Effective deterrent to Chinese incursions
Since the maritime standoff at Scarborough Shoal in April, when the Philippines accused Chinese fishermen of poaching in its exclusive economic zone, not a week has passed without an ever-expanding incursion by Chinese boats in disputed waters in the West Philippine Sea (South China Sea).
Oceangoing vessels passing through the strategic trade routes into East Asia are not surprised to encounter flotillas escorted by Chinese gunboats ruling the waves, as Beijing raises the profile of its maritime presence in the disputed sea.
On Saturday, in the latest of these predatory incursions, a fleet of 20 large fishing boats sailed back to mainland China, their cargo holds filled with corals and marine turtles they had plundered from waters near Pag-asa Island, 480 kilometers off southwestern Palawan.
Pag-asa is the largest of five islands and islets in the Spratlys being claimed by the Philippines. Declared in 1978 as a barangay of the municipality of Kalayaan, the island has a 1.3-km airstrip used by the Philippine military to transport troops and supply.
A military source said the Armed Forces of the Philippines believed the Chinese-occupied Panganiban Reef (Mischief Reef) was being used as a staging ground for the expanding presence inside Philippine territory.
China occupied Panganiban Reef in 1995 over protests from the Philippines and the Association of Southeast Asian Nations (Asean). China claimed it was constructing a shelter for its fishermen.
Nothing galls local officials and frustrates Philippine military officers more than the helplessness of the Philippine government to stop this pillage of patrimonial resources in broad daylight and within striking distance.
Philippine military sources reported that Chinese fishing vessels escorted by at least two frigates of the People’s Liberation Army had been deployed around Pag-asa.
They said the fishing vessels had anchored only 9 km from Pag-asa, close enough for employees to say they could see the Chinese using booms and winches to haul corals from the seabed onto wooden “sampans.”
According to municipal officials, Philippine troops on the island were under orders to stand down while authorities in Manila “sorted out” the problem with the Chinese through diplomatic channels.
An official at the military’s West Command confirmed the Chinese presence near Pag-asa but said the Department of Foreign Affairs would address the matter.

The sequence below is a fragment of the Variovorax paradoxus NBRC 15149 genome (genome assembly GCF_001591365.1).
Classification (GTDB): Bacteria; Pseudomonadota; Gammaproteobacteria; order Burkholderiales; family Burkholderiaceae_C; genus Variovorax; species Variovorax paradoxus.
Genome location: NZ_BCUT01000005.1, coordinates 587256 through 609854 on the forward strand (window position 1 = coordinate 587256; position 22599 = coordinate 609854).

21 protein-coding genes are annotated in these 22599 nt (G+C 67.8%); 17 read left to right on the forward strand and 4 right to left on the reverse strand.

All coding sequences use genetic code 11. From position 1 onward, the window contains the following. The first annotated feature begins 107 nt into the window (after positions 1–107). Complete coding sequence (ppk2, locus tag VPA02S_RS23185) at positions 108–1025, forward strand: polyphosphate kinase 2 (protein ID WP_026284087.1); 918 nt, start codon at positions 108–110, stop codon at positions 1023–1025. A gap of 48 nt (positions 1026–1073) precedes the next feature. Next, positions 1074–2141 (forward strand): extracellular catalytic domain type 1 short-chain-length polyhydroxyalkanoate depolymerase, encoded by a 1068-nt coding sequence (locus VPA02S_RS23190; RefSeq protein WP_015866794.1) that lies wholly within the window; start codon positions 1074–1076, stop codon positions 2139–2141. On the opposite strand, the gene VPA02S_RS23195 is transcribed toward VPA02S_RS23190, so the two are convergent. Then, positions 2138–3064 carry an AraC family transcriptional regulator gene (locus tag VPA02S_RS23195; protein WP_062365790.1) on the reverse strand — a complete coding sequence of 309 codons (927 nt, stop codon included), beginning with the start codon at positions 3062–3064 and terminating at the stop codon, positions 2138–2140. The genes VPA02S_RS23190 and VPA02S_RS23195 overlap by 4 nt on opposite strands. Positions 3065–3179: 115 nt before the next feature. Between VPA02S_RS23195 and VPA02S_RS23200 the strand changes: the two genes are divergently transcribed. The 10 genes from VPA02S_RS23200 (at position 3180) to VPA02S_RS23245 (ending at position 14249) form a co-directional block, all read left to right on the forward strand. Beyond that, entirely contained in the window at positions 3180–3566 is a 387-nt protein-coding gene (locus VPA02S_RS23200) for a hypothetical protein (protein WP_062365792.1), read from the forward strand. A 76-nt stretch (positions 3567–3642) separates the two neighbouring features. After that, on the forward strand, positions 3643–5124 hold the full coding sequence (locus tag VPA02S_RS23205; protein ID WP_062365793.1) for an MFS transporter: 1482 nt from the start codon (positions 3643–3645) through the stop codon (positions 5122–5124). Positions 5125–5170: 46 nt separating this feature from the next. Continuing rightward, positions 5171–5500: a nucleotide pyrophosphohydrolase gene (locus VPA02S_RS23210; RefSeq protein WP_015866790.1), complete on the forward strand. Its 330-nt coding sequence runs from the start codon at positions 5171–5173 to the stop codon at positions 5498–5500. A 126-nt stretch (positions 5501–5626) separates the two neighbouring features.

A source at the Naval Forces West Command, on the other hand, said at least four Philippine Navy and Coast Guard ships were patrolling Philippine-claimed territories, but it was not clear how the Navy would respond to the Chinese presence. The fishing fleet arrived on Tuesday.
Department of National Defense surveillance photographs showed at least 30 fishing boats were in Subi Reef, just south of Pag-asa.
Kalayaan municipal officials believe the fleet came from the Paracels and is part of government-sponsored fishing expedition backed by several frigates and armed China fisheries department vessels.
From operational terms, China is using its fishing fleets as the marauding shock troops of its creeping predatory incursions for resources in the disputed territories.
According to Mayor Eugenio Bito-onon of Kalayaan, Chinese ships were dredging the reefs to make room for more fishing fleets to enter the lagoons.
He said the fishermen were not only poaching fish but also “coral mining,” which destroys the breeding ground of fish. Corals are used by the Chinese as a base ingredient for some type of marine glue used in shipbuilding.
Bito-onon claimed that the Chinese vessels were congregating near Pag-asa “because on the opposite side are the Vietnamese in Southwest Cay and they have gun emplacements there.”
They prefer to anchor near Pag-asa because they are not safe on “the Vietnamese side of the passage, where there are large cannons pointed toward the sea,” he said.
The mayor may have given us a pointer on an effective deterrent to Chinese incursions riding roughshod in our territories to carry out their plunder of resources.
As an upshot of the controversy over the fishing incursions, Kalayaan officials revealed that the Chinese were also developing Subi Reef into another fortress.
They said the Chinese completed in May the construction on a half-submerged reef of a four-story building with a dome-shaped radar on its deck.
Recent aerial photos taken by the WesCom showed a “landing ship” type anchored in the inner portion of the reef.
Beijing confirmed this arsenal building plans when it announced last week that its troops would operate from Sansha in the Paracel Islands, one of two archipelagos in the West Philippine Sea claimed both by China and Vietnam.
The announcement stoked tensions in the region and international concerns over the spiraling conflict.
US Sen. John McCain warned that China was “unnecessarily provocative” in saying it would establish a military garrison on disputed islands. The Chinese defense ministry plans to establish a garrison on Woody Reef (Yongxing Island).
McCain said China’s decision to deploy troops in the disputed sea reinforced the concerns of many Asian countries about its expansive territorial claims, which had no basis in international law, and the possibility that China would try to impose “those claims with force and intimidation.”
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